If the mood was one of exasperation before, it shifted to angst following the most desperate of World Cup showings that was categorised by infighting, incompetence and unrest.

The notion of humiliation was barely lifted by a substandard qualification campaign, whilst latterly the appointment of Avram Grant did little instigate positivity surrounding the Black Stars.

Renard’s impact on the Elephants is unmistakable, yet it is difficult to identify what Grant has genuinely done for Ghana, with many harshly casting the Israeli as a mere bystander to his side’s run to the last four – should Ghana go on to loft the title then his detractors will be forced to taste at least an element of humble pie.

The disorder that typified the humiliating chapter in Brazil appears to have been appeased. At the same time in negotiating numerous hairy moments on their way to ultimately topping the group of death, Ghana have displayed substantial proficiency in situations of adversity.

The renewed sense of professionalism was also evident by the manner in which the four-time champions impeccably responded to the ugly scenes in Malabo on Thursday.

Ivory Coast’s route into the last four has arguably been more arduous – the victory over Algeria was perhaps the performance of the tournament – nonetheless Ghana deserve immense credit for the manner in which they rebounded from an opening date humbling at the hands of Senegal, which left them on the cusp of an ignominious exit.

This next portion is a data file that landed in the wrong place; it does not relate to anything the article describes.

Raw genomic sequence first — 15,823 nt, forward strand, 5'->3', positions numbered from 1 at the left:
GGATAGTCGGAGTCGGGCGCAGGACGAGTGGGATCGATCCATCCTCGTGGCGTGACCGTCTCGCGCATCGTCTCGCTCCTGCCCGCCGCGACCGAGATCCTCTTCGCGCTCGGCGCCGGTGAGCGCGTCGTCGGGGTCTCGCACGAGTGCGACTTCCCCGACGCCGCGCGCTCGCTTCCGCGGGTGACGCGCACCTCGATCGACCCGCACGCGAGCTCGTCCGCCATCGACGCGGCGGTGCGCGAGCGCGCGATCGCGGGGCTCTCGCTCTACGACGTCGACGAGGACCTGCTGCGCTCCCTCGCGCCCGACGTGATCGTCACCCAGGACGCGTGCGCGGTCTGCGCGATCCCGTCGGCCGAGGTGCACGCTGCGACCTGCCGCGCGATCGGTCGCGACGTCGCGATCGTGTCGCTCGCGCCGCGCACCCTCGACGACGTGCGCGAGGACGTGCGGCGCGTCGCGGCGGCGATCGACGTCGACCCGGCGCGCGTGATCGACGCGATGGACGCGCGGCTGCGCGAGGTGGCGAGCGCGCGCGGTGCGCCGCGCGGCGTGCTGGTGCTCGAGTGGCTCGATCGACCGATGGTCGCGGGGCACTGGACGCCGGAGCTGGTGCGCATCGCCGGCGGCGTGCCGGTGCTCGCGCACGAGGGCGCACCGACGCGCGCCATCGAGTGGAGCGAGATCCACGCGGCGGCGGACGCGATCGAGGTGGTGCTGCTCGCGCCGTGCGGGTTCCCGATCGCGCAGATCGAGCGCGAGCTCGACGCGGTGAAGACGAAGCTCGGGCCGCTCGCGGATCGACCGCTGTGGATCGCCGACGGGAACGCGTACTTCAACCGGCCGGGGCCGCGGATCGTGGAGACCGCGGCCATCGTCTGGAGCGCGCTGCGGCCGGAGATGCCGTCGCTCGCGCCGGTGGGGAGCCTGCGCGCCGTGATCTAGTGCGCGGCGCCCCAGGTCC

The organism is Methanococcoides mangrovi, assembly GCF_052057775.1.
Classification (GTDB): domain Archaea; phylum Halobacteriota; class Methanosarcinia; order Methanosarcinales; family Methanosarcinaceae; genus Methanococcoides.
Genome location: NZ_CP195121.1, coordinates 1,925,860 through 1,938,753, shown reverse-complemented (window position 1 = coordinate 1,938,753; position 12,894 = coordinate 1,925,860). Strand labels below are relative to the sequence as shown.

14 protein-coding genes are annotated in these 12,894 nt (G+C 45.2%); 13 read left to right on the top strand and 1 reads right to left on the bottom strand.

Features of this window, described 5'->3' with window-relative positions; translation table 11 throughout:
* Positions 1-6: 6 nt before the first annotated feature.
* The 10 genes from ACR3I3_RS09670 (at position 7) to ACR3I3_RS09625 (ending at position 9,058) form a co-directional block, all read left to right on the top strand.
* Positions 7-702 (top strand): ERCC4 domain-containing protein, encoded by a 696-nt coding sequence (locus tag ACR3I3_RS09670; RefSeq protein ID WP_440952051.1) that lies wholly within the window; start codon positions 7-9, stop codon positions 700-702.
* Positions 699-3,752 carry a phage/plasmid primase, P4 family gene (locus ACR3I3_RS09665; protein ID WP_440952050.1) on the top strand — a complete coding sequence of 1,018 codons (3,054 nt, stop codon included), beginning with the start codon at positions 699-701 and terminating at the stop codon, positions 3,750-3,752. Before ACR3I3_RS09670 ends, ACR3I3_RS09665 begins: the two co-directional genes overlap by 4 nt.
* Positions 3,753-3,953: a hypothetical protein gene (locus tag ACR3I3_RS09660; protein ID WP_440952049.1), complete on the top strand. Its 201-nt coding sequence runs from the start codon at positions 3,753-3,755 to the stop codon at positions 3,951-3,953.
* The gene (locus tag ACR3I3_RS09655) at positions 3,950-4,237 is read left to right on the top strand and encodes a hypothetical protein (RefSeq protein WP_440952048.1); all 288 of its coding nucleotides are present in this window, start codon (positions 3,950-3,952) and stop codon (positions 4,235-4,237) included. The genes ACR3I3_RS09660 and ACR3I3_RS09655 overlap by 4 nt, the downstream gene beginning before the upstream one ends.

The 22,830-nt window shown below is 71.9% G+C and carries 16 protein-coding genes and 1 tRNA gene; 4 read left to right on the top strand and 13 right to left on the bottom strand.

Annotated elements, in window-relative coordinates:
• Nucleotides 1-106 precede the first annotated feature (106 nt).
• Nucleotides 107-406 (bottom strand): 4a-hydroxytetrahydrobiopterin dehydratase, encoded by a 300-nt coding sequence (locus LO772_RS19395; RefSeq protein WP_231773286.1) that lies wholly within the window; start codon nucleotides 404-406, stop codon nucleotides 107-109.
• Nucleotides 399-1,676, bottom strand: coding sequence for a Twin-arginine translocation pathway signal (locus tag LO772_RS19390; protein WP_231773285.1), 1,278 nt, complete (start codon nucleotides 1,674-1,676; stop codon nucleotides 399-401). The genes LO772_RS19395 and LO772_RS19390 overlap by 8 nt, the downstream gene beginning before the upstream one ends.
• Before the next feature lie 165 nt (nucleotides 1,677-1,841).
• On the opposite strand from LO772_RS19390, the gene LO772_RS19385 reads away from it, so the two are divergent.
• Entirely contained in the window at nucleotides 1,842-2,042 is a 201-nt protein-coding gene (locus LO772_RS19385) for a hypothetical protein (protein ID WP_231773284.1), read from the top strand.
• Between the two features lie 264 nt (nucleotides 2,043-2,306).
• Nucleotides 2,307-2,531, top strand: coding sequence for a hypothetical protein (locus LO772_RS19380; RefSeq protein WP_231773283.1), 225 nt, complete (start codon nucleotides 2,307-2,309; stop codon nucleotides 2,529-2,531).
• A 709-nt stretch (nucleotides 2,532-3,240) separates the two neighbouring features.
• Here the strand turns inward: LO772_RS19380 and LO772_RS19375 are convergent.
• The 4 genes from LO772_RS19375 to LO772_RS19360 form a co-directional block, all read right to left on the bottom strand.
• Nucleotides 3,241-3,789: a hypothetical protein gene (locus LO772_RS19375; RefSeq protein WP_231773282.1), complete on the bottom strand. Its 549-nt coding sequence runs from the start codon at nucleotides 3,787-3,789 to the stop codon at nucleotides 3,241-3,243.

The Elephants newly found mental fortitude will without doubt encounter its toughest assessment to date, considering they will unequivocally enter the showpiece as favourites – particularly if Ghana’s inspirational leader Asamoah Gyan fails to regain full fitness.

 

The stakes are, however, extensive for both side and just maybe the outcome of the 30th AFCON final will hinge on who best harbours the pressure of such a situation.

The Ivorians perhaps hold the edge in regards to match winners, with Gervinho, Wilfried Bony and Max Gradel all enjoying varying degrees of prosperous tournaments – at the same time there is evidence of Yaya Toure ominously moving through the gears.

Ghana’s hopes of inspiration will largely rest at the feet of Andre Ayew – particularly if Gyan doesn’t make it – who will likely be amongst the frontrunners for player of the tournament.

In what has been a damming 48 hours for African football – accounting for both the crass scenes of Thursday night and Friday’s farcical sanctions imposed on Morocco – now more than ever before it is essential that the AFCON final generates headlines for all the right reasons.

Thankfully the meeting of two super powers with more than a point to prove offers up ample potential for a memorable finale, to what has beneath the controversy of recent days been a hugely successful tournament amidst considerable hardship.

Success is long overdue for two nations who having endured lengthy struggles in regards to embracing potential, are showcasing signs of finally realising their true capacity – albeit in the case of Ivory Coast better later than never.